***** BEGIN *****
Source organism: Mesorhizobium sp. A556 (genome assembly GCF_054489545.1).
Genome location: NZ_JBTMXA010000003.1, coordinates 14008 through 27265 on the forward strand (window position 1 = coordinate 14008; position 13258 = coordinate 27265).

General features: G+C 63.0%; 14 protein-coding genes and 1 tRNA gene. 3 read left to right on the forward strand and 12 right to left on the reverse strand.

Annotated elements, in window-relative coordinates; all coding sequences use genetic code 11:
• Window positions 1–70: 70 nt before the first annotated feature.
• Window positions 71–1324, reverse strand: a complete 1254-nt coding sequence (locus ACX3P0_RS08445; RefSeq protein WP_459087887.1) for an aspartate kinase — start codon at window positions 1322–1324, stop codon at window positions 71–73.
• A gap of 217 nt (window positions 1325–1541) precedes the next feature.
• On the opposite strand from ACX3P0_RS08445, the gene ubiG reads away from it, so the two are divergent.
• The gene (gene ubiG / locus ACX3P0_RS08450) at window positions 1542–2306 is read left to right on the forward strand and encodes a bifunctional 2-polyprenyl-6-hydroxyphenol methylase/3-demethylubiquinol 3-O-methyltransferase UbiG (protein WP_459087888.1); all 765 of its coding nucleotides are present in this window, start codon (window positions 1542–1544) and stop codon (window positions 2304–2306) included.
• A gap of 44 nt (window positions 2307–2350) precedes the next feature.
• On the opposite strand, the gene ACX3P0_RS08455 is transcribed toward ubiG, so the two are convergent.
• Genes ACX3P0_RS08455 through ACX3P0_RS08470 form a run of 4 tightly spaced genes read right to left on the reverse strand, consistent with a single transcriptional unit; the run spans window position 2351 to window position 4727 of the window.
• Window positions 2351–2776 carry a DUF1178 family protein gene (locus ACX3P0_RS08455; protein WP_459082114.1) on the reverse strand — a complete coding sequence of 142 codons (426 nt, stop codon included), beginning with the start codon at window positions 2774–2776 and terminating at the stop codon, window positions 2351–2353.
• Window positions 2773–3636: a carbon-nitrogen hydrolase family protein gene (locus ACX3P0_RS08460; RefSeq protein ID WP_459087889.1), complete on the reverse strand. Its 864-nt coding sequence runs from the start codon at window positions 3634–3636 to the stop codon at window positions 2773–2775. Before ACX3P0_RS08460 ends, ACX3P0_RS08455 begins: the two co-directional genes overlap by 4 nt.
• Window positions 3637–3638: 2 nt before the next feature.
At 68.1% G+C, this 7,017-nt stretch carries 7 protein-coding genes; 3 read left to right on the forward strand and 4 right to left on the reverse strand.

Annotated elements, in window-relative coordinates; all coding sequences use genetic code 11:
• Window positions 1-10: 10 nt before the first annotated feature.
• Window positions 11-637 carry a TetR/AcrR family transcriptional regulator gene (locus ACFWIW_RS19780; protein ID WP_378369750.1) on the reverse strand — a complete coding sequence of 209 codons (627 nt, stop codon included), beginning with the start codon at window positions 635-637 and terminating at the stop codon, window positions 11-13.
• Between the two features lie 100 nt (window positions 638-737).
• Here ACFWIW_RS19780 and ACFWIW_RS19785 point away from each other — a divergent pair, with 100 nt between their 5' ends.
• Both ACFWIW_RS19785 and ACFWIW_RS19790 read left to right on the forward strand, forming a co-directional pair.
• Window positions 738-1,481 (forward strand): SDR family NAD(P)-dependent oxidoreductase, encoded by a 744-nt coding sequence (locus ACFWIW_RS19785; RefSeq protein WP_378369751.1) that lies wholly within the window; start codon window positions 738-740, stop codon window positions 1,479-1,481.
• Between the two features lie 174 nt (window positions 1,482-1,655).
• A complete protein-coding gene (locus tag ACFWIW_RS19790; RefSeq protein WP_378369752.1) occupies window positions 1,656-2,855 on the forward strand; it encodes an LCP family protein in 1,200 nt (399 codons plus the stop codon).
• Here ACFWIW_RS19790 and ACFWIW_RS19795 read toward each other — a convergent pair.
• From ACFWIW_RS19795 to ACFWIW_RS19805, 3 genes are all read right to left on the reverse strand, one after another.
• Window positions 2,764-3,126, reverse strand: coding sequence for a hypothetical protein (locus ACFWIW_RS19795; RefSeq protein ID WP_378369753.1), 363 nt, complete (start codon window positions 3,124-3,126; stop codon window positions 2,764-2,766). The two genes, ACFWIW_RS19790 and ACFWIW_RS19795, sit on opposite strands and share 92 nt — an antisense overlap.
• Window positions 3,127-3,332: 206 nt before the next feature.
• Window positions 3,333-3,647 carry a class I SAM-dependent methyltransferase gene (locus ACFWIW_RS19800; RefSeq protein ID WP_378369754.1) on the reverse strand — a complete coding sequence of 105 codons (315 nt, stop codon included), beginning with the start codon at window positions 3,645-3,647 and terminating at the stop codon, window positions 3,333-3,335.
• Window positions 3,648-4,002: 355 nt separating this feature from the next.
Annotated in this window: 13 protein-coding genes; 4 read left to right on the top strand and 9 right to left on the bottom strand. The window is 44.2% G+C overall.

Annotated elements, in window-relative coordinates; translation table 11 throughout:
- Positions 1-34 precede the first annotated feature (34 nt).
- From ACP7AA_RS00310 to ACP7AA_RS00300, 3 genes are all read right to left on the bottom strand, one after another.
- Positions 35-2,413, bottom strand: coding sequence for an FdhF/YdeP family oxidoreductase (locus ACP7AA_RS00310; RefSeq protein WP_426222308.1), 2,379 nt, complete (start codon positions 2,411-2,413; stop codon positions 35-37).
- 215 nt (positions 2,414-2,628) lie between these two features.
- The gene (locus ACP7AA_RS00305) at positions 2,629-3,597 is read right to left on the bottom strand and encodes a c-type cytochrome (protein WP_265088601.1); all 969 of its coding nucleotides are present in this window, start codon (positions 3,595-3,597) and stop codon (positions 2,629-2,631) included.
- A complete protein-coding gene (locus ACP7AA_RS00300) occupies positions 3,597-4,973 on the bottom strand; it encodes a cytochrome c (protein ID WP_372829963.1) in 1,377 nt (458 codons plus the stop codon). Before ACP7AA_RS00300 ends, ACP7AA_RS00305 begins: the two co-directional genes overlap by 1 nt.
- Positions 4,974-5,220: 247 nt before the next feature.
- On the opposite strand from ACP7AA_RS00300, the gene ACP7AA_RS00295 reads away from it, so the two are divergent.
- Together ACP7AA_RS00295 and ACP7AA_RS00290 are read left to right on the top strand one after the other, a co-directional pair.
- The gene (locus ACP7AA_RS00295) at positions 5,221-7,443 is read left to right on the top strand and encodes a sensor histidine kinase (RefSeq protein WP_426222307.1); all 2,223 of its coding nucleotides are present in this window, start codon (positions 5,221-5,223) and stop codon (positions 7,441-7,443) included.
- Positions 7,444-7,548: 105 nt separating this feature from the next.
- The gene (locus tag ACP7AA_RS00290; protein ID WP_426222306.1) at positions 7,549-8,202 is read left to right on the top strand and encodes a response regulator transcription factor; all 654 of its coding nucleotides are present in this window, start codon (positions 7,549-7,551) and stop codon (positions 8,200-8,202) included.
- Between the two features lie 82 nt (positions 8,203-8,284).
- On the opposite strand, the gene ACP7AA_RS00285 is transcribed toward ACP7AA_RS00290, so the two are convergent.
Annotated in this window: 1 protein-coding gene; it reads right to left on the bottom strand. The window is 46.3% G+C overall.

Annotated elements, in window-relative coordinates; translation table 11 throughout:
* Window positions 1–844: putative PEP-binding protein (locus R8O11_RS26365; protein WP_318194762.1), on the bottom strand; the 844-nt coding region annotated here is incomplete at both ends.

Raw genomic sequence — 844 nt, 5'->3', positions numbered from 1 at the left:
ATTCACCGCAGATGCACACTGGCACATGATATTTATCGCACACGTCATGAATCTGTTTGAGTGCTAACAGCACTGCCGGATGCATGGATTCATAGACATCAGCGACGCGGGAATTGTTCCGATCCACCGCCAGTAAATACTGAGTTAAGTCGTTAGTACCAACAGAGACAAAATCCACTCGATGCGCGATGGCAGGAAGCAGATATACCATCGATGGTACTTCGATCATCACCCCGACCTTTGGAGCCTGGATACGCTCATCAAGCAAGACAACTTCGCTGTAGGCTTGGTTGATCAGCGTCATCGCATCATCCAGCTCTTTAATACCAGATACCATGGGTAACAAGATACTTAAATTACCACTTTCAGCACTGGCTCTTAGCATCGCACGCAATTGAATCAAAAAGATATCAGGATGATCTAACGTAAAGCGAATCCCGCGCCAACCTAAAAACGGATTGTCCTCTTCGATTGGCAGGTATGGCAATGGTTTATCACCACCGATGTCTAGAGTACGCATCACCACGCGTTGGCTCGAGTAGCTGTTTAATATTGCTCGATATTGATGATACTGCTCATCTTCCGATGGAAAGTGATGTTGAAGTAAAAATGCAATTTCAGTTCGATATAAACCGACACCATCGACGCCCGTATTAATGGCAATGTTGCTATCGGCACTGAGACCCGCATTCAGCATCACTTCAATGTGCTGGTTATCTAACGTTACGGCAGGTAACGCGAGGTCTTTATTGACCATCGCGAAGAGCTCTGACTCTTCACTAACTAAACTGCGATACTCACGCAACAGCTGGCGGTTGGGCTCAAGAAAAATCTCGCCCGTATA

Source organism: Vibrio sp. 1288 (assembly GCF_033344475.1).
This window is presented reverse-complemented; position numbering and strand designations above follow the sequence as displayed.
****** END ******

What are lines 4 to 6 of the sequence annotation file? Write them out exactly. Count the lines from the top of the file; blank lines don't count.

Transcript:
Annotated elements, in window-relative coordinates; all coding sequences use genetic code 11:
• Window positions 1–70: 70 nt before the first annotated feature.
• Window positions 71–1324, reverse strand: a complete 1254-nt coding sequence (locus ACX3P0_RS08445; RefSeq protein WP_459087887.1) for an aspartate kinase — start codon at window positions 1322–1324, stop codon at window positions 71–73.